The court also referred to G Krishnasamy Naidu v Public Prosecutor [2006] 4 SLR(R) 874 (“Krishnasamy”). There, the accused found out that his wife had been repeatedly unfaithful to him. He then came up with an elaborate plan to kill her. The court held that the accused could rely on the defence of diminished responsibility. It referred to the evidence of the expert witness and accepted that the accused’s morbid jealousy substantially impaired his ability to make rational decisions and caused him to believe that the only way to end his suffering was to kill his wife. The CA held that the expert witness’s evidence further supported the proposition that there was a distinction between one’s rationality and responsibility for deciding to commit the act and one’s rationality with executing that decision.

 

Relying on the above points, the CA held that where an accused person executes a murder with a premeditated plan, diminished responsibility may be made out if he can prove on a balance of probabilities that his ability to make rational or logical decisions was substantially impaired and that this disorder caused him to decide to kill the victim. In such cases, the accused person may premeditate the actions to follow through on that decision under a veneer of rationality, but the decision to kill is in essence the product and acting out of the disordered mind.

 

In addition, where it is the decision to carry out the murder that is alleged to be disordered, an accused must show that but for his abnormality of mind, he would not have made that decision. This is to exclude cases where the accused person would have made the same decision even if he was not suffering from the relevant abnormality of mind. After all, even those without an abnormality of mind may make appalling decisions and plan murders. Such an offender ought to bear the responsibility for his acts and face all the consequences of the law.

 

Finally, the accused must also prove on a balance of probabilities that in executing his intention to murder, he had no realistic moment of rationality and self-control that would have enabled him to resile from (or abandon) that plan. The failure to resile from such an intention despite the opportunity and occasion to do so may show that the accused person has chosen not to resist killing the deceased, instead of having been unable to resist it. Diminished responsibility would not be made out in such a situation, because the accused person must show that he could not resist the murder, and not merely that he did not do so.

B. The Factual Question

 

The CA held that Salim’s adjustment disorder did not substantially impair his mental responsibility for the murder. The evidence pointed to the fact that Salim was rational, had self-control and was fully able to comprehend events when he killed Yati. As such, he could not avail himself of the defence of diminished responsibility.

 

In his police statements, Salim described the killing and his state of mind in relative detail. This suggested that he had rational thought throughout the incident, and finally decided to kill Yati due to his fear that she would report him to the police for assaulting her if she had survived.

 

These conclusions were supported by the opinions of the expert witness, who believed that Salim’s adjustment disorder did not substantially impair his mental responsibility for the offence and that he was still able to decide what was right or wrong at the critical point. Particularly, Salim thought of killing the victim months before the actual murder and had come up with a decision tree to that effect. Salim also had the presence of mind to talk to the victim and have sex with the victim before finally strangling her.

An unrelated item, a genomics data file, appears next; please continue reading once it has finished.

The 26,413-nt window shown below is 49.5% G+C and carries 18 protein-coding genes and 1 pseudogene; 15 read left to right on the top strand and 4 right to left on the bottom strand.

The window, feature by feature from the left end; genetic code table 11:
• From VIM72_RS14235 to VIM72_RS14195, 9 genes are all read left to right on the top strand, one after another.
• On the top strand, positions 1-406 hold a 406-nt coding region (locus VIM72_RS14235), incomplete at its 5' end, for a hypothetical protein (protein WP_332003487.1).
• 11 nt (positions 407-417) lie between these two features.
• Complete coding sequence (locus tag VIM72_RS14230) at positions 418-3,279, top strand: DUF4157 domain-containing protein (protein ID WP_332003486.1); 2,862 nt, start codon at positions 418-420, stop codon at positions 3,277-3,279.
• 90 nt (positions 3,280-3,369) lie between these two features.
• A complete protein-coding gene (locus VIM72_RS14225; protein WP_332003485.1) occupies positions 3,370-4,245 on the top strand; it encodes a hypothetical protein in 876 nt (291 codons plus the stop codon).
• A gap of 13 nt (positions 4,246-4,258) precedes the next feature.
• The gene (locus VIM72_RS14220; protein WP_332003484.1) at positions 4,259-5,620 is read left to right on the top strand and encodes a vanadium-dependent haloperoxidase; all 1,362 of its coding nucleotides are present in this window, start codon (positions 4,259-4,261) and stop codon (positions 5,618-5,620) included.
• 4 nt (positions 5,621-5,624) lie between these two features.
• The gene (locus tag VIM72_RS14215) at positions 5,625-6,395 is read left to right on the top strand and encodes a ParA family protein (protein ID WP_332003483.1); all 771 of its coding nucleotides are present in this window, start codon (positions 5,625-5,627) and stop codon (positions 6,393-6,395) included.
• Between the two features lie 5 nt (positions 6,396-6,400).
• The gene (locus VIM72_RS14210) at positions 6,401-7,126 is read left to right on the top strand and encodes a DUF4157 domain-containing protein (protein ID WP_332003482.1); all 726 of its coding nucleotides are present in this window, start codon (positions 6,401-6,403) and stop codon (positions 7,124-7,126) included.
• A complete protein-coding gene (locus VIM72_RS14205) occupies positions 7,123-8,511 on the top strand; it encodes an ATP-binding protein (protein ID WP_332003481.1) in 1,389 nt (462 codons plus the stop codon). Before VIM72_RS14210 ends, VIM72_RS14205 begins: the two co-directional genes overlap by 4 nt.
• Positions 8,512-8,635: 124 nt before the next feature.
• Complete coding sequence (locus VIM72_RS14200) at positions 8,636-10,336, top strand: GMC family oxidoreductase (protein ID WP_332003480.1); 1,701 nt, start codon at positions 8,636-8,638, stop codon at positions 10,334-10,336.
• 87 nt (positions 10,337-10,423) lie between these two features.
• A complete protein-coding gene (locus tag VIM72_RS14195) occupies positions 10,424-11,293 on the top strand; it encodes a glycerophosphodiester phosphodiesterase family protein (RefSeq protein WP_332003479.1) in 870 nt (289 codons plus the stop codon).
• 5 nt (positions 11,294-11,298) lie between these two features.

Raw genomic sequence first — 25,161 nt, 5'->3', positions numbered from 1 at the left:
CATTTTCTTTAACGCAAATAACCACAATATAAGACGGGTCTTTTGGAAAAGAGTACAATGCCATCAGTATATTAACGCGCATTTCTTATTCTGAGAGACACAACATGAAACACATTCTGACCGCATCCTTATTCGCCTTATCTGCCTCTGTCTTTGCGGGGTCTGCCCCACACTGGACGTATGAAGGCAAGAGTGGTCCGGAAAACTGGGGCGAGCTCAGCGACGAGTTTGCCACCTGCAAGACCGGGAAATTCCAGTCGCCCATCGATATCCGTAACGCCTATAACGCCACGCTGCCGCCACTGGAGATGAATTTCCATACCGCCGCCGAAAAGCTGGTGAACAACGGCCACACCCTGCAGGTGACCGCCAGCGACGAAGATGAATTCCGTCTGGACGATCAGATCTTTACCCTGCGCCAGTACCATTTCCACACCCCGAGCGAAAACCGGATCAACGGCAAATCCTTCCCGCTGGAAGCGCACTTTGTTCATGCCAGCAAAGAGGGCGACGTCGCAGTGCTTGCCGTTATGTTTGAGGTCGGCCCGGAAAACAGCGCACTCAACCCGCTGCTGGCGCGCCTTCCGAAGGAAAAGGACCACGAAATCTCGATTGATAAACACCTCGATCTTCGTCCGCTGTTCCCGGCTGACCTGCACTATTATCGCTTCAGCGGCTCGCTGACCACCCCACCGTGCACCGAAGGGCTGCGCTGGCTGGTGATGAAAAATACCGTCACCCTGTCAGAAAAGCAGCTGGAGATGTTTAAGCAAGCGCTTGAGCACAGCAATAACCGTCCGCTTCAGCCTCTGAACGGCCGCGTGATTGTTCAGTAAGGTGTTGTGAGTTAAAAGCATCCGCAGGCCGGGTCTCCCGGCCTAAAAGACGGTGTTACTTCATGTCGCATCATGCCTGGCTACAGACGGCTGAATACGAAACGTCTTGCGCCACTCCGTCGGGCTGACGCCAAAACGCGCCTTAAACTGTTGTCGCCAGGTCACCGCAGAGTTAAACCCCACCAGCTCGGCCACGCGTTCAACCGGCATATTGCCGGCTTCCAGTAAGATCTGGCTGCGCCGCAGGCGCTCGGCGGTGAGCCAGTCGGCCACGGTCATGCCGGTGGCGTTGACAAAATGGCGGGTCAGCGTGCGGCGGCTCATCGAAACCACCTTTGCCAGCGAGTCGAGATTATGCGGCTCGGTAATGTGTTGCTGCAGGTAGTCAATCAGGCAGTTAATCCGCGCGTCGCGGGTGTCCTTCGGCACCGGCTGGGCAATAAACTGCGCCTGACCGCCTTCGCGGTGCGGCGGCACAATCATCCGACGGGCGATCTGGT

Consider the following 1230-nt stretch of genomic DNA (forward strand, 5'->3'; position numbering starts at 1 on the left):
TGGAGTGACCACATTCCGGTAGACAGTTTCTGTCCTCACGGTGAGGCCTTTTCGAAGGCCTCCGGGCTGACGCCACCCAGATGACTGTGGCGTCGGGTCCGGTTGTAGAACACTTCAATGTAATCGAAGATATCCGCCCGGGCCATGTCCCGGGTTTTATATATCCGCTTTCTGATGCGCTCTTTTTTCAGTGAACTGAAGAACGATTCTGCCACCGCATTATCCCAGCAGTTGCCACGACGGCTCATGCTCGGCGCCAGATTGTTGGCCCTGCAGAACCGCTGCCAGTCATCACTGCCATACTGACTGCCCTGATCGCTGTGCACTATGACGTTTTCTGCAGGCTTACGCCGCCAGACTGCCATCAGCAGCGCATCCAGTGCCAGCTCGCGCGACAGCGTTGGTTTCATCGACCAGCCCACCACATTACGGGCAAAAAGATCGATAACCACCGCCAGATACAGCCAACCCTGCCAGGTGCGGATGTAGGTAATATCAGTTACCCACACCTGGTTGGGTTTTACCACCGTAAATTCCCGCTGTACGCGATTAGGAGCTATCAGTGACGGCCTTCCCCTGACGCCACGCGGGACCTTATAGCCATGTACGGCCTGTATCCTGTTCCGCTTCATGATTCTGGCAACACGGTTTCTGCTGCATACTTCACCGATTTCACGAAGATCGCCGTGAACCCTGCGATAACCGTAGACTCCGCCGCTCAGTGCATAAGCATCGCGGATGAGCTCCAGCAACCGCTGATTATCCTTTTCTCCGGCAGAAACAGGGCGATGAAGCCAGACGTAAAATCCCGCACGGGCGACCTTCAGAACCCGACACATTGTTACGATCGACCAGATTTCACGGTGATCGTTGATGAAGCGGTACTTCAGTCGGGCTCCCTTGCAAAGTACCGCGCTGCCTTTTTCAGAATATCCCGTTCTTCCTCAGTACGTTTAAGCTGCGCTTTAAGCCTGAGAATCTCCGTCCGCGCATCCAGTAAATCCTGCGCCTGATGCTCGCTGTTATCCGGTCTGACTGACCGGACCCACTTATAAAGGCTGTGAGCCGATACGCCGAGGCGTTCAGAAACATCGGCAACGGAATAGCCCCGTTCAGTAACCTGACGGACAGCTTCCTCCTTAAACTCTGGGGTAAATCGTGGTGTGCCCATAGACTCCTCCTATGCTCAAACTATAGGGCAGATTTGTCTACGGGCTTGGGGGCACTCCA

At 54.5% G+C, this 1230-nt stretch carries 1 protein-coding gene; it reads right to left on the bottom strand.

The CA rejected the defence’s submissions on segments of the expert witness’ evidence, which seemed to suggest that Salim had lost his self-control. It noted that the expert witness’ (both psychiatrists) explicit testimonial suggested that Salim retained his self-control. Further, the court held that the portion of the expert witness’ evidence that the defence sought to rely on should be understood as having been based on an incorrect or incomplete version of the facts.

 

Finally, the CA rejected the defence’s argument that the expert witnesses might have underestimated the severity of Salim’s adjustment disorder, as they were unaware that Salim suffered from problems in his work due to his relationship. The CA noted that the defence did not provide evidence to show that Salim suffered from work problems. Further, both expert witnesses did not testify as to how they would have diagnosed the severity of the disorder had they known about the alleged work problems. Even if the expert witnesses were to agree that Salim’s disorder was more severe than expected, this would not affect the analysis of what caused Salim to kill the victim.

 

IV. Conclusion

 

In light of the above, the CA held that the partial defence of diminished responsibility was not made out and dismissed the appeal. Salim’s conviction was affirmed, and his sentence of the mandatory death penalty was upheld.

 

 

 

Written by: Claire Ho, 3rd-Year LLB student, Singapore Management University Yong Pung How School of Law.

Edited by: Ong Ee Ing, Senior Lecturer, Singapore Management University Yong Pung How School of Law.

 

Footnotes

[1] The full requirement is that the abnormality of mind: (i) arose from a condition of arrested or retarded development of mind; (ii) arose from any inherent cause; or (iii) was induced by disease or injury.

[2] The full requirement is that the abnormality of mind must have substantially impaired his mental responsibility for his acts and omissions in relation to his offence.